At any given time there are probably about 10 bands around that define themselves as blues bands. I myself would file half of them under "classic rock" or even "folk rock". Then again, half the people who call themselves blues fans here honestly believe that Led Zeppelin is all there is to blues, so it's hardly surprising. The bands that can be said to be technically closer to the blues are mostly your average Blues Brothers or SRV cover bands, so...

Let's look at the bright side: we do have the annual blues festival "Augustibluus" held in Haapsalu.  Rommy Sultangirejev started it in 1993, and he's been through hell and high water to keep it going - the man deserves a medal of honour. I hope he never stops.
4. Your guitar style seems pretty firmly rooted in the classic Delta Blues tradition. What attracts you to that era as opposed to more 'modern' styles, and who are your main influences?

This is a difficult one. I guess part of the answer is that I've played in all kinds of bands in the past 10 years, from pub rock to psychedelia, and in every band I was in they would tell me not to make it so bluesy, to play it "normally", you know. 

And I'm not a great guitar player, just a stubborn one, so at one point I figured that, OK, I'll start my own band and play what comes naturally to me.
I think what attracts me to Delta Blues the most is the rhythms - it's so much looser and yet infinitely more complex than anything in today's Chicago blues, for example. And the slapping and popping that is more associated with funk bass players  - guys like Charley Patton and Bukka White really had it down! I didn't get to hear Son House until 2004, but then when I finally saw a video of hin performing, it was a real revelation. With Bullfrog Brown I'd been doing some slapping, but nothing as wild as what Son House did, so in 2004 I set out to explore that direction.

Another guy I first heard in 2004 was Johnny Shines, and he's probably had more influence on my playing than anyone else ever; I love the rhythms he does, I love his slide work, I love the feel of his songs. And then, of course, there are the usual suspects, from Lonnie to Robert Johnson, from Muddy to Mississippi Fred McDowell. It's the greatest music in the world.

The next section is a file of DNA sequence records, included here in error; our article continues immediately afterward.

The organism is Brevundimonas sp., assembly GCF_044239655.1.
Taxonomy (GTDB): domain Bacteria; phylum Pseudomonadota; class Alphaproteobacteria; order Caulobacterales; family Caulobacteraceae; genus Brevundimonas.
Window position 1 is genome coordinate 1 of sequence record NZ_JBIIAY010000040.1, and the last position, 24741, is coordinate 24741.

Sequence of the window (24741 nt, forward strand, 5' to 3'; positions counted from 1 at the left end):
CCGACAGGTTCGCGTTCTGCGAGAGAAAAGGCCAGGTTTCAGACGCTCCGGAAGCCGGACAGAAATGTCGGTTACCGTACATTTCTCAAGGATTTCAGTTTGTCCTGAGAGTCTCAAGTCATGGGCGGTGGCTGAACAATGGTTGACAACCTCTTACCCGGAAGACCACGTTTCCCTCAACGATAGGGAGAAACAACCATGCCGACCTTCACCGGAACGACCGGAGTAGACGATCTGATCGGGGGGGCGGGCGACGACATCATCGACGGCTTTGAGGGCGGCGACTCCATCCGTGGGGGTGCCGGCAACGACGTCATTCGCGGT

5. Lots of aspiring blues artists compose their own songs, but many seem to draw from a generic lyric pool.  Your lyrics though are refreshingly original, tinged in places with a kind of lighthearted surrealism. What inspires you to write, and are you influenced by any particular artists?

The honest answer is Bob Dylan. I'd heard his songs, but never the way he performed them himself until I saw the live broadcast of his Woodstock 1994 show on Finnish television. The combination of the music and the words changed everything for me - and I loved the pointed raggedness of the sound!

I'm firmly in the Winnie the Pooh camp where making up songs is concerned - I just let the words come that want to come. Half the time I don't know what it's all about, but I will know when it sounds good. What inspires me could be anything: a title in a TV guide, a line in a book, a melody, a story or situation...When it hits me, it hits me - if I can find a piece of paper and a pen fast enough, I've got a song.

You said "light hearted" - that's a great compliment. The thing I love the most about old blues lyrics is the attitude.  Many of today's blues lyricists take themselves and their issues and causes so seriously, they lose that arrogant grin that to me is the very essence of the blues.  There's a huge difference between a song like "Your Funeral and My Trial" and "Still Got The Blues" - the blues may be the song of a man feeling bad, but to me, it's never the music of a man feeling sorry for himself.

6. You've just completed your first tour of the UK, kicking off in Scotland and the North where you were appearing with Dave Acari. How were you received North of the Watford Gap?

Being on the road with Dave Acari is one of the coolest things I know; the guy is a monster on stage. I was really glad we’d gigged with him in Estonia so that when he suggested that Bullfrog top the bill in Glasgow, I knew well enough to say no.  There are not many people alive that I would think twice about following, but I'm not going on after Dave - he has to be seen to be believed!

Glasgow was great; a small pub, but packed with a wonderful crowd that was there to listen and enjoy the show.  The venues in the North were most impressive. Very good equipment, great sound engineers, lovely audiences - I don't think we've had people come up to us after a show before to have their photo taken with our ugly mugs.

7. I gather the venues you played in London were different in size and style to those you played up North?

Yes, the London venues were more like the pubs and clubs we've played everywhere else.  Even the problems were similar, like the peanut sized monitors in Nunhead that only seemed to have two options, "mute" and "feedback".